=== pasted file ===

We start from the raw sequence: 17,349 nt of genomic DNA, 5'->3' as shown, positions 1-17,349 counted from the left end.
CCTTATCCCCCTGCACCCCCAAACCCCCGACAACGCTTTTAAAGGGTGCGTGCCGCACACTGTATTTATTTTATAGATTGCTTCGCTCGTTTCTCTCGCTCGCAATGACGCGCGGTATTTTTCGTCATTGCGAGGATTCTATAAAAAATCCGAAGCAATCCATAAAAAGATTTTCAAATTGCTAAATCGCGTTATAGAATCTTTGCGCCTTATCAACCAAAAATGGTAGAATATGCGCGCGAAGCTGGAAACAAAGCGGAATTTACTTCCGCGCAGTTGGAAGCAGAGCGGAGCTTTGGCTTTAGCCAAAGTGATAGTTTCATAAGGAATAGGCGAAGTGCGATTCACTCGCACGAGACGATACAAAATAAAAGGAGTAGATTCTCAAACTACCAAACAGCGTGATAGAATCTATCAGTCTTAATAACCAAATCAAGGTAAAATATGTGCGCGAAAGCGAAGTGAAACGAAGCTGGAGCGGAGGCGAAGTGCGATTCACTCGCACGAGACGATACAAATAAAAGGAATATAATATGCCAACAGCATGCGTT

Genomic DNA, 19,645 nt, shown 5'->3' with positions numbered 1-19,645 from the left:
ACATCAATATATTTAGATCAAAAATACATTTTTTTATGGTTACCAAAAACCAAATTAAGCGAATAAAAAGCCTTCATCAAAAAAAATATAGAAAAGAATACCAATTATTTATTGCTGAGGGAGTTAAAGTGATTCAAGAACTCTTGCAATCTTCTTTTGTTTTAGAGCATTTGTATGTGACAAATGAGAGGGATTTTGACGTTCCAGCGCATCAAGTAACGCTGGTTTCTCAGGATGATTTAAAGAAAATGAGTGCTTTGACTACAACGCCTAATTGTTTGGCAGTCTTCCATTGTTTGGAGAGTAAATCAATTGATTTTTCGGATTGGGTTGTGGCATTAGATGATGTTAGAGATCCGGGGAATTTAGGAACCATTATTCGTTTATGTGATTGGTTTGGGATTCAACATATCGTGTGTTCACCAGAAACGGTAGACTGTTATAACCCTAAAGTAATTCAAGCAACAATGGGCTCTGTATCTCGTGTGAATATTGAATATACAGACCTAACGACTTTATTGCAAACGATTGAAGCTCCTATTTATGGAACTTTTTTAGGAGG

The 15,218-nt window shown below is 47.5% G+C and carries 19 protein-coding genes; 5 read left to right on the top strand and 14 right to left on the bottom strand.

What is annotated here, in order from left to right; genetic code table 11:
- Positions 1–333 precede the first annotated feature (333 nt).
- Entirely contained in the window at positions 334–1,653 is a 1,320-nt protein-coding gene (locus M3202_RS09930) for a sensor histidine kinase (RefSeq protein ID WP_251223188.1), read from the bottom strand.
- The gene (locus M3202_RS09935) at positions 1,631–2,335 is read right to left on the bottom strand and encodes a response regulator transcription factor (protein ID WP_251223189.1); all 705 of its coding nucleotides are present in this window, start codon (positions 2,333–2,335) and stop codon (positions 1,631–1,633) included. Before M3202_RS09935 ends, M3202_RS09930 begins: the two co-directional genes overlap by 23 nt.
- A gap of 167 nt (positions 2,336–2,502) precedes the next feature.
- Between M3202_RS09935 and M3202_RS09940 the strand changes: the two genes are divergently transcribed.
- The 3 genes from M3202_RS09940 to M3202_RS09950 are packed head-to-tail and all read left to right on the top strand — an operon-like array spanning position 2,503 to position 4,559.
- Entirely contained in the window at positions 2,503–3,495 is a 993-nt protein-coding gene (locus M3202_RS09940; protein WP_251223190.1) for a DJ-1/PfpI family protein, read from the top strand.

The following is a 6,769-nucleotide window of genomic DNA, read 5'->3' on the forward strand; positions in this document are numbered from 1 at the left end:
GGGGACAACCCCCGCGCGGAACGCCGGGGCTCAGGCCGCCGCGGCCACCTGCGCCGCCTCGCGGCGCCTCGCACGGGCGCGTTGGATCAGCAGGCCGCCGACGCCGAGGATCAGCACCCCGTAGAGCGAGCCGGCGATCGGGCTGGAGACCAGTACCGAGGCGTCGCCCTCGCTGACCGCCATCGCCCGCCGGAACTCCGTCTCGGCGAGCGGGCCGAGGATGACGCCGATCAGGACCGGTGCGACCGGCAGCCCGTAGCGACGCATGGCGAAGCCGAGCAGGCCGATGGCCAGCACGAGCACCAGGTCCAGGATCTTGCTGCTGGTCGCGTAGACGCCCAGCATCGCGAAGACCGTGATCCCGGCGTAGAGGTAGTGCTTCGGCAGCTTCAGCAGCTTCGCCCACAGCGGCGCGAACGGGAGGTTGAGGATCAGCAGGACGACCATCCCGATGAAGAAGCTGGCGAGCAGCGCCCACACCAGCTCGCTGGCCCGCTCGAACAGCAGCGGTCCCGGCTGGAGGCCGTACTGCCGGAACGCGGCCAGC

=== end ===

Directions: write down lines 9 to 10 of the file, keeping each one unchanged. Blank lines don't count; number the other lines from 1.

- The gene (locus M3202_RS09935) at positions 1,631–2,335 is read right to left on the bottom strand and encodes a response regulator transcription factor (protein ID WP_251223189.1); all 705 of its coding nucleotides are present in this window, start codon (positions 2,333–2,335) and stop codon (positions 1,631–1,633) included. Before M3202_RS09935 ends, M3202_RS09930 begins: the two co-directional genes overlap by 23 nt.
- A gap of 167 nt (positions 2,336–2,502) precedes the next feature.